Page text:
Monday, October 31, 2011

October Culinary Smackdown: Battle Squash

Apparently it was autumn of 2007 when I became obsessed with squash dishes. I know this because I found a motherlode of squash recipes in a subfolder titled Thanksgiving 2007. For this month's Culinary Smackdown, I had in mind to reprise one that ended up being my favorite of everything I cooked that holiday. But there was another I've never forgotten and always wanted to try: Fresh Butternut Squash Salad.

You may be reading this and shaking your head as I did when I first read the recipe. Eating a hard winter vegetable like butternut squash raw? Huh? My usual inclination is to go with roasting squash or turning it into soup.

Guess what happens when you don't cook the heck out of it? If yours is as fresh as the one I got at Hyde Park farmers market last week, it's fragrant and melon-y and very easy to peel into lovely curls for this salad, with prosciutto, parmesan, and nuts. Add a little olive oil and red wine vinegar, and you're good to go. I topped mine with some microgreens I was lucky enough to have on hand. But really, this is dead simple and truly delicious.

This month's host (and last month's winner) for the Culinary Smackdown, Jen of Our Good Food Life, is up with her host post. If you're playing this month, head on over to her place to share a link back to your entry in her comments section. I'm looking forward to a wealth of great ideas from all!

Thanks to Jen for taking on this month's hosting duties. And to all the participants, and onlookers, for supporting this friendly little monthly cooking/blogging competition. As the resident cheerleader for the Smackdown, I'm thinking it might be a good idea to put it on hiatus during the busy months of November and December, then resume in January. Leave a comment here to let me know what you think.

Saturday, October 29, 2011

Cincinnati Chocolate Festival

Ghoul cookie from The BonBonerie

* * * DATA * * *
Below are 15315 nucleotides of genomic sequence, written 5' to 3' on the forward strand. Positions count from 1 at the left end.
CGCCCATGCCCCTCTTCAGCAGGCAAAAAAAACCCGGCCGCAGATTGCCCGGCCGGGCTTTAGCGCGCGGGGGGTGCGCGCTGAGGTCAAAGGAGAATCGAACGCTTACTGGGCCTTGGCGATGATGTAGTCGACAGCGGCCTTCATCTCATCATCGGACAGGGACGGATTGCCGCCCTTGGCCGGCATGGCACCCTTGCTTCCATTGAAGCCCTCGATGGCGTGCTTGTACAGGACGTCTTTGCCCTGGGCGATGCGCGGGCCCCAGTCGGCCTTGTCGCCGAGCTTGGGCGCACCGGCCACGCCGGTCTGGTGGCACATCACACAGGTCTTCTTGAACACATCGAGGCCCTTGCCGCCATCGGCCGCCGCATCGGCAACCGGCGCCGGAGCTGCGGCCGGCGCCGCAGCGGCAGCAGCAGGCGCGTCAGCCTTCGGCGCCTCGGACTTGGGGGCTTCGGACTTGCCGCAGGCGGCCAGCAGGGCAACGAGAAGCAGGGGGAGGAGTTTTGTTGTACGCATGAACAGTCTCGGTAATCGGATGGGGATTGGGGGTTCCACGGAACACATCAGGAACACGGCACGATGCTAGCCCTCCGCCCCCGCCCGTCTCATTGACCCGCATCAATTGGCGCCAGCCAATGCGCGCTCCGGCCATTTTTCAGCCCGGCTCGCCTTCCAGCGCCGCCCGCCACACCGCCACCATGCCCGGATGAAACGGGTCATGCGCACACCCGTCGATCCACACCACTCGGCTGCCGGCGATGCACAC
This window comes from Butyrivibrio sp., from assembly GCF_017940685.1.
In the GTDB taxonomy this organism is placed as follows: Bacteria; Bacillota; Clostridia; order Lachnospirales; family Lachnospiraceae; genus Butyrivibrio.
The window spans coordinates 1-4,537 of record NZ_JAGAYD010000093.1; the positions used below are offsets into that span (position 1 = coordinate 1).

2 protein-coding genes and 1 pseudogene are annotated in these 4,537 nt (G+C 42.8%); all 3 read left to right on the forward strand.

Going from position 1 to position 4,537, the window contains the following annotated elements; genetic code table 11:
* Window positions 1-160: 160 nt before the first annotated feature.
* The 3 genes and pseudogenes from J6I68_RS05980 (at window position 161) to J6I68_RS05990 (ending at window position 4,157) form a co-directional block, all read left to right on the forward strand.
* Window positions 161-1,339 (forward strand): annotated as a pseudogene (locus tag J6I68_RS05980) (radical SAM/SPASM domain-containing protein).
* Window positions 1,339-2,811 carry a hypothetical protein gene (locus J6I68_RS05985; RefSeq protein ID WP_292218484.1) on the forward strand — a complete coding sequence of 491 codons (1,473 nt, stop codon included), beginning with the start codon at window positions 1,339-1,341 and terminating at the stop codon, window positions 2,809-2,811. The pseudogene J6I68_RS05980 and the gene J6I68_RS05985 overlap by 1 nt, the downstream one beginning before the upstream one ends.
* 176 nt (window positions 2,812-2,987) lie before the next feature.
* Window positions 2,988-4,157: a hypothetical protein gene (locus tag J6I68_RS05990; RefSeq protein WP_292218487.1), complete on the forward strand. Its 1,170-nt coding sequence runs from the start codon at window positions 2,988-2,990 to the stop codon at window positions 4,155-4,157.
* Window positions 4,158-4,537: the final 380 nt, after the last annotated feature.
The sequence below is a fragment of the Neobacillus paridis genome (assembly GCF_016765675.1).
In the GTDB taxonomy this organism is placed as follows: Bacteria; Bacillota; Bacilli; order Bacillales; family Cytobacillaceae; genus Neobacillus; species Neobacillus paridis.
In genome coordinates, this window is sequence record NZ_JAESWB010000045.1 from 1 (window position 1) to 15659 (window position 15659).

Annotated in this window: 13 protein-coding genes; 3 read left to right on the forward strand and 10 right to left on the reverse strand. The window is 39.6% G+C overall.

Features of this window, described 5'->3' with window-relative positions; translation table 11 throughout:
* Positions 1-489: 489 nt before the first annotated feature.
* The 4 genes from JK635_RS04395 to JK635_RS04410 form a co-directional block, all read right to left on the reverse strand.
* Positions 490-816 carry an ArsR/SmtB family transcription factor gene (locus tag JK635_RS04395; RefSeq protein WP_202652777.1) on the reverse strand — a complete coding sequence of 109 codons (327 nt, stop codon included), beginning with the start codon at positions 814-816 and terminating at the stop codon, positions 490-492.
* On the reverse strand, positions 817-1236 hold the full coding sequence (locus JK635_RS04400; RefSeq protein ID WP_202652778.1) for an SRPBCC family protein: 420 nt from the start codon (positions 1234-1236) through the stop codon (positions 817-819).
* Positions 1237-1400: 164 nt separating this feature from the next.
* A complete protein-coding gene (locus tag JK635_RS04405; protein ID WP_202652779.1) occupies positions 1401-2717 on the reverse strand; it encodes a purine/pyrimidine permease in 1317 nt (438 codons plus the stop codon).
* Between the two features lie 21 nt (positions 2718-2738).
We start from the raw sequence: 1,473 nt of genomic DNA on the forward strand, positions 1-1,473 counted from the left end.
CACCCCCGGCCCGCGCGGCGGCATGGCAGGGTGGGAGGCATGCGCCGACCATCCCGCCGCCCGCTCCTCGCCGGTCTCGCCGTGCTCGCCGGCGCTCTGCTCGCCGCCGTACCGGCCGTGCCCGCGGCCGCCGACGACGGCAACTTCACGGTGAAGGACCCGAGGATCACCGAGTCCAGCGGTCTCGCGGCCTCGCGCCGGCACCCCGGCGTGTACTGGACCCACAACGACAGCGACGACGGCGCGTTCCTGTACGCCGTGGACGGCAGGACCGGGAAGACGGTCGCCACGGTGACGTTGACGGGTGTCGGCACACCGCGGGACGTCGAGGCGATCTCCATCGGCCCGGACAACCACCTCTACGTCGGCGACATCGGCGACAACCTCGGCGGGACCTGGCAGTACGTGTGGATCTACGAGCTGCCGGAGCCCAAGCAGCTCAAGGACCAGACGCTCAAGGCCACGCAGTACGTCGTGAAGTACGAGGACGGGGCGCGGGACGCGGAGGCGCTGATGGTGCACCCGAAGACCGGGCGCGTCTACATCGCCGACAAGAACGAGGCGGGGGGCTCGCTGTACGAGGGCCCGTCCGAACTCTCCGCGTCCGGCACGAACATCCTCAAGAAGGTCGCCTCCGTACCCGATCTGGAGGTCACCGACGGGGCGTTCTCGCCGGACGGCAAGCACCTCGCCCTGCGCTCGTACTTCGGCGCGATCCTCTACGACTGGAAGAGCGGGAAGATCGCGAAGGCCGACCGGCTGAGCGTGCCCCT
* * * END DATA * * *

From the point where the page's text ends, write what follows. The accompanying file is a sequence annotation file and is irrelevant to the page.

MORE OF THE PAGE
In honor of Halloween, here are a few photos I snapped at last weekend’s Cincinnati Chocolate Festival. I would have taken more, but it was crazy crowded. That’s a good thing, though, when the proceeds go to projects and donations that support women and children thanks to the Isaac M. Wise Temple Sisterhood, who organized the festival for the second year in a row. It was also great exposure for the 40-some vendors who participated – what a wealth of local chocolatier and baking talent!

Most vendors had bite-size treats available for 1 ticket, like these cake pops, from Janel’s Cakes. Since admission came with 10 tickets – and there were so many samples to try – I was glad they were on the small side.

Most vendors had additional items available for purchase, too, like Chocolats LaTour. I didn’t realize until I got mine home that this pumpkin shell is edible too! And those chocolates inside? Shalini LaTour’s seasonal specialties like Spice Berry, Wild Turkey, Stout, Honey Basil Caramel, and Rosemary Mandarin – ooh, la, la!

And some tables – like Artrageous – showcased what they can do in a large format, drawing mobs for smaller tastes of their creations.

I was delighted to find wine and chocolate pairings available from A Bottle or Two (1 ticket per chocolate bit + 1 ticket per wine tasting). I didn’t manage to get a photo of their table, but it was conveniently located just across the aisle from Murray’s Cheese/Kroger, which offered this, one of my favorite bites of the fest. (Acclaimed NYC-based Murray’s Cheeses has partnered with Kroger to make a lot of national and international specialty cheeses available in the Tri-State and elsewhere – I was surprised to learn how many Greater Cincinnati Kroger locations now have Murray’s selections available, and I’m going to have to clue my mom in there’s one in Knoxville too.)
According to the handy card I picked up, this was dark chocolate-dipped Plava Vecchio cheese served with Kissel’s blueberry lavender jam and mascarpone on a thin, crispy 34 degree wafer. Apparently I wasn’t the only one who loved it. This won the “Most Creative Use of Chocolate” Award in the Vendor/Professional Division.

Amateurs were invited to compete in their own division, and as luck would have it, I was standing near that table when their sweets were brought out into the hall after the judges had made their deliberations. Here are Debbie Heldman’s Mushroom Meringues, which took 1st place in the candy category. How impressive is this?